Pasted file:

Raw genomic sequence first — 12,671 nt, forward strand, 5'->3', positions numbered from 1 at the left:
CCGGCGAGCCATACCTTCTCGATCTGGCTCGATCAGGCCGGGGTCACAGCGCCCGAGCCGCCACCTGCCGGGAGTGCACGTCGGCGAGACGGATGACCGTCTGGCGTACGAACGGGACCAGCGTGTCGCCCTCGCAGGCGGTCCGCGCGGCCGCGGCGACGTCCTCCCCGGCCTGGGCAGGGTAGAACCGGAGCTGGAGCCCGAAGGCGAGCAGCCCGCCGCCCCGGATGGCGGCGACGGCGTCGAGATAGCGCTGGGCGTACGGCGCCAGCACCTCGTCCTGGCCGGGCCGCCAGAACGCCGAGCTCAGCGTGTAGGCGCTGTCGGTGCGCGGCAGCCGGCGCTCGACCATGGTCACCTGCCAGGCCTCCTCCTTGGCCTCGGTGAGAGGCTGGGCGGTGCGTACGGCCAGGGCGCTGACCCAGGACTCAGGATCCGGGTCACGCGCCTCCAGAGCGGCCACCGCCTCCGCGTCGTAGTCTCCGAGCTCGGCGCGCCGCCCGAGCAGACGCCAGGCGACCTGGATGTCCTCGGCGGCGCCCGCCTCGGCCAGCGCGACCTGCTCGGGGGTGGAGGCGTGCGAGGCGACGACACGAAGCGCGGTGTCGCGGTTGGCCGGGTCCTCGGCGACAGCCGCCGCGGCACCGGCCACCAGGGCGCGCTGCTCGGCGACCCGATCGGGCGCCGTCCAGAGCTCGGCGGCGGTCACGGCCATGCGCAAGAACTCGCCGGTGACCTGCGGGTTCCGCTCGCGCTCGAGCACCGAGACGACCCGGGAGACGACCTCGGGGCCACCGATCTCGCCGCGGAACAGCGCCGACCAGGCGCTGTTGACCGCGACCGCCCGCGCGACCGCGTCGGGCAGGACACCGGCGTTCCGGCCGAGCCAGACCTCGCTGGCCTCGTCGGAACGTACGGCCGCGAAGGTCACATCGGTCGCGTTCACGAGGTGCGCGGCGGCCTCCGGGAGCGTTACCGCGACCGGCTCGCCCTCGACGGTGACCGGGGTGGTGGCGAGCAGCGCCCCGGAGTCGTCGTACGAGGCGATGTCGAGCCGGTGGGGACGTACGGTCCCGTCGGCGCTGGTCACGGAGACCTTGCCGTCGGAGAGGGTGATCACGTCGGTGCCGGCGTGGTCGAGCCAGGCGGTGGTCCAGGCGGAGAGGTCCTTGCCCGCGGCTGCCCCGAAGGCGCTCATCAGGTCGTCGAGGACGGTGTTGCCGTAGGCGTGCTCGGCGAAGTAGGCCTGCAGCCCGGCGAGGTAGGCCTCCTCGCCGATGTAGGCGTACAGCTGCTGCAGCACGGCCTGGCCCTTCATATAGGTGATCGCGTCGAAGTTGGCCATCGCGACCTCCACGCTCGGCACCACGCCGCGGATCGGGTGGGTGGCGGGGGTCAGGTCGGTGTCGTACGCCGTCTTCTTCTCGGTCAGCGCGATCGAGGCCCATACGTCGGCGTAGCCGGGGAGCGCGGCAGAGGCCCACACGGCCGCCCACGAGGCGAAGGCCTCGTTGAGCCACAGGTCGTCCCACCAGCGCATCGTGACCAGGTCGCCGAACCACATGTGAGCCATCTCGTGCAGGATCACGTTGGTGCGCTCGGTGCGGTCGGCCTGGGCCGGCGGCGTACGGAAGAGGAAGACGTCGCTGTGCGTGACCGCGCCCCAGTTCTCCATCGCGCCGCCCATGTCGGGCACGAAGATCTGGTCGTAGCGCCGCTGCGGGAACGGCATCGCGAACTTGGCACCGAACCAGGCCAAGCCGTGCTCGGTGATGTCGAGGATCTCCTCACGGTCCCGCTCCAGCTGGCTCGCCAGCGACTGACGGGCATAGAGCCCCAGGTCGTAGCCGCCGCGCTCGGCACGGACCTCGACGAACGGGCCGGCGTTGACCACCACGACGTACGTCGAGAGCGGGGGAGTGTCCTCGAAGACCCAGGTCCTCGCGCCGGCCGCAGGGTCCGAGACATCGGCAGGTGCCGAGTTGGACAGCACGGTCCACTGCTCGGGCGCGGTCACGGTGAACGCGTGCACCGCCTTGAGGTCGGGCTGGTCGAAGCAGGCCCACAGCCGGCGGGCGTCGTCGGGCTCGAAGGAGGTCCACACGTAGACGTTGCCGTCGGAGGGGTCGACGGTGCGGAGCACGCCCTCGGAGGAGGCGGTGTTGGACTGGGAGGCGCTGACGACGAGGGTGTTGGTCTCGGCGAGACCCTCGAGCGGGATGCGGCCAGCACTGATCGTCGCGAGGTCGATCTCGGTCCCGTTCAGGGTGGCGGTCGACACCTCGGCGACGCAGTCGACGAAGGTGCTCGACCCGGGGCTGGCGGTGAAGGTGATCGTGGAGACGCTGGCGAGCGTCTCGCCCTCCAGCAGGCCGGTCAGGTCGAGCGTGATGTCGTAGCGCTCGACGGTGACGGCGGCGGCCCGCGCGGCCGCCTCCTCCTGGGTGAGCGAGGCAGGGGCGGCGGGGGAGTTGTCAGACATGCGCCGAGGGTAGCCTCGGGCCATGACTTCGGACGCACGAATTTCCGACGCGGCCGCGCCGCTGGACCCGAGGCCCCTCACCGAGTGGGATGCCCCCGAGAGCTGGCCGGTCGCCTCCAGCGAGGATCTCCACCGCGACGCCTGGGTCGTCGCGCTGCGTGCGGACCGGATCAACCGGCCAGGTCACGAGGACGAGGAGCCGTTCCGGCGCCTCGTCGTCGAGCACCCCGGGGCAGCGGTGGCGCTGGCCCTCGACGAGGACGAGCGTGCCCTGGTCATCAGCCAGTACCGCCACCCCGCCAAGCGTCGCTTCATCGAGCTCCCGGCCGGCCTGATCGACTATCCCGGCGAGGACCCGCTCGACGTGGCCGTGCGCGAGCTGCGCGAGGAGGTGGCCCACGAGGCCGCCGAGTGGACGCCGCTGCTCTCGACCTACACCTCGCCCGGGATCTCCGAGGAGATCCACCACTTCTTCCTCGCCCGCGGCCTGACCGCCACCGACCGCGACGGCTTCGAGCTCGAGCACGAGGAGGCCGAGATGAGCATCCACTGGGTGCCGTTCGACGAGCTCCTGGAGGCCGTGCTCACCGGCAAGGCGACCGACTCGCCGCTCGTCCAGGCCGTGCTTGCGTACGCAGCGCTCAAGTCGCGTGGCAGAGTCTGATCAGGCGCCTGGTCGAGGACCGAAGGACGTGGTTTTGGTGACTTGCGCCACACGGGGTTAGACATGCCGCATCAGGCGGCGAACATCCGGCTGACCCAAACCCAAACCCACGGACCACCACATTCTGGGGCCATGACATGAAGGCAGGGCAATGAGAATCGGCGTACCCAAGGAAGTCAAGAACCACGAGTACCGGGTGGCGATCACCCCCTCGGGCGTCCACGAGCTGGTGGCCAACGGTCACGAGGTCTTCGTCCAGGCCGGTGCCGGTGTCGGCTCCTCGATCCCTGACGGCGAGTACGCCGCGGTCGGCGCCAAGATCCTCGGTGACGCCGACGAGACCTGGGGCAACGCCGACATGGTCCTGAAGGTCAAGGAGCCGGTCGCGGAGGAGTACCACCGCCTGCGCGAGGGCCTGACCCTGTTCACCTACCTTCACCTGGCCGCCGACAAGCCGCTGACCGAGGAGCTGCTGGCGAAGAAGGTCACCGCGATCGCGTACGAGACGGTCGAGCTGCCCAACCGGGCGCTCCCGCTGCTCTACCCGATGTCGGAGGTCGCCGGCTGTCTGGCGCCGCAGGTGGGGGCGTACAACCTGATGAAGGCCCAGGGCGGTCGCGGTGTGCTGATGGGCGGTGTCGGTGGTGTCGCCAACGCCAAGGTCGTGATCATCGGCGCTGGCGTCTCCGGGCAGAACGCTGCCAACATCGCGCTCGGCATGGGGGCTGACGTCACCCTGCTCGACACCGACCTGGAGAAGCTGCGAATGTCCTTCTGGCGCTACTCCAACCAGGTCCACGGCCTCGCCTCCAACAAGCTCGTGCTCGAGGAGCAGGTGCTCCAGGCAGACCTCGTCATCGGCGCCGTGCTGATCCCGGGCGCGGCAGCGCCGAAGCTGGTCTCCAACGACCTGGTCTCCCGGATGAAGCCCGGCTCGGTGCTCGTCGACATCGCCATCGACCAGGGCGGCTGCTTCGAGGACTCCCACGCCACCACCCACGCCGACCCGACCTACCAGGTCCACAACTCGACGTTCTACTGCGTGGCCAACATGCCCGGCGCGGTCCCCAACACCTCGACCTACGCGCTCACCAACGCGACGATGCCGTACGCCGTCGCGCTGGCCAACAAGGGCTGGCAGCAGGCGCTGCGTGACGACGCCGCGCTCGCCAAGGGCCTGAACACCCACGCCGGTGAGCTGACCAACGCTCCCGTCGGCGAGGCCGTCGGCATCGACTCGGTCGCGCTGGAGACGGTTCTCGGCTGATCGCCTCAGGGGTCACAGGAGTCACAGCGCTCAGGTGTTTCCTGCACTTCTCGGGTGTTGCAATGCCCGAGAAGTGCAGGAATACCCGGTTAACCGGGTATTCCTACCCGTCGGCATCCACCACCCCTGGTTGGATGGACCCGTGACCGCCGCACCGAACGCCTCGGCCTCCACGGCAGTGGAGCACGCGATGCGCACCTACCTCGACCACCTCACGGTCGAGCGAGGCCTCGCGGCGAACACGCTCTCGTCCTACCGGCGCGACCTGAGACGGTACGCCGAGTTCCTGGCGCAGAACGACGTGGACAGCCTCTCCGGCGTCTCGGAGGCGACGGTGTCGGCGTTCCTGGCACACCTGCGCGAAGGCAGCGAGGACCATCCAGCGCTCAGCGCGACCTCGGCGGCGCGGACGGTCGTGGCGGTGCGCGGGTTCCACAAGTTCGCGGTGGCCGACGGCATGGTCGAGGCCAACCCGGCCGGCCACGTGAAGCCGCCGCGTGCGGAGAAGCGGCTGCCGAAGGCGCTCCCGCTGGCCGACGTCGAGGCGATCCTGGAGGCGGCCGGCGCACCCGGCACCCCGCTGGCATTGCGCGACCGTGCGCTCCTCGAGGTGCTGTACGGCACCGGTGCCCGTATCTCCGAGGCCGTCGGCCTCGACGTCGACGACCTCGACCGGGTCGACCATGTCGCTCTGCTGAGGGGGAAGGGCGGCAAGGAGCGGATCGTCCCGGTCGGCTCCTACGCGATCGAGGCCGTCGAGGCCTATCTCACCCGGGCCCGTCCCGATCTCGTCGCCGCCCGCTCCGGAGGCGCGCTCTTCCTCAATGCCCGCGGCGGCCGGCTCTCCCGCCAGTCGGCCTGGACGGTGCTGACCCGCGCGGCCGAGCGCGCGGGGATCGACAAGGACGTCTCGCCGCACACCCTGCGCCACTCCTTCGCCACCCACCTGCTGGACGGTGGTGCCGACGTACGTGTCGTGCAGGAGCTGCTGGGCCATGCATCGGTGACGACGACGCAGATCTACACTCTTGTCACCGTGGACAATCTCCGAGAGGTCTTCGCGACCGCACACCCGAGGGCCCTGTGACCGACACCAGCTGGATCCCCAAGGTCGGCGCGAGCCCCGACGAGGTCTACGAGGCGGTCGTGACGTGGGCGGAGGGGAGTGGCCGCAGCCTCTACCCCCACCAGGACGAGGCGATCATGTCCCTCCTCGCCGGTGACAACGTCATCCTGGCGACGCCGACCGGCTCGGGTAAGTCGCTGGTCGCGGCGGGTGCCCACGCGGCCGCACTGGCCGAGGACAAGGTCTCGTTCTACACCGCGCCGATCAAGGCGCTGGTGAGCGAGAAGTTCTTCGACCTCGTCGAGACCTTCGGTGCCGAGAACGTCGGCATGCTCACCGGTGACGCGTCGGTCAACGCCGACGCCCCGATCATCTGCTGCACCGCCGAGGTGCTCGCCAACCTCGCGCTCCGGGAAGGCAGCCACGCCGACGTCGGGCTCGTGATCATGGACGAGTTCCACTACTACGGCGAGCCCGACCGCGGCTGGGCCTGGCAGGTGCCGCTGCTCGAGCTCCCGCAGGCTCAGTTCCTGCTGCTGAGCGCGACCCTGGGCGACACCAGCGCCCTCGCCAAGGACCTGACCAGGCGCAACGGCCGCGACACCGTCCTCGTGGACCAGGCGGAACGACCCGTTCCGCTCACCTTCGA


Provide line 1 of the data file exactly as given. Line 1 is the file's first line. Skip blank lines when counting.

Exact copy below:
Raw genomic sequence first — 12,671 nt, forward strand, 5'->3', positions numbered from 1 at the left: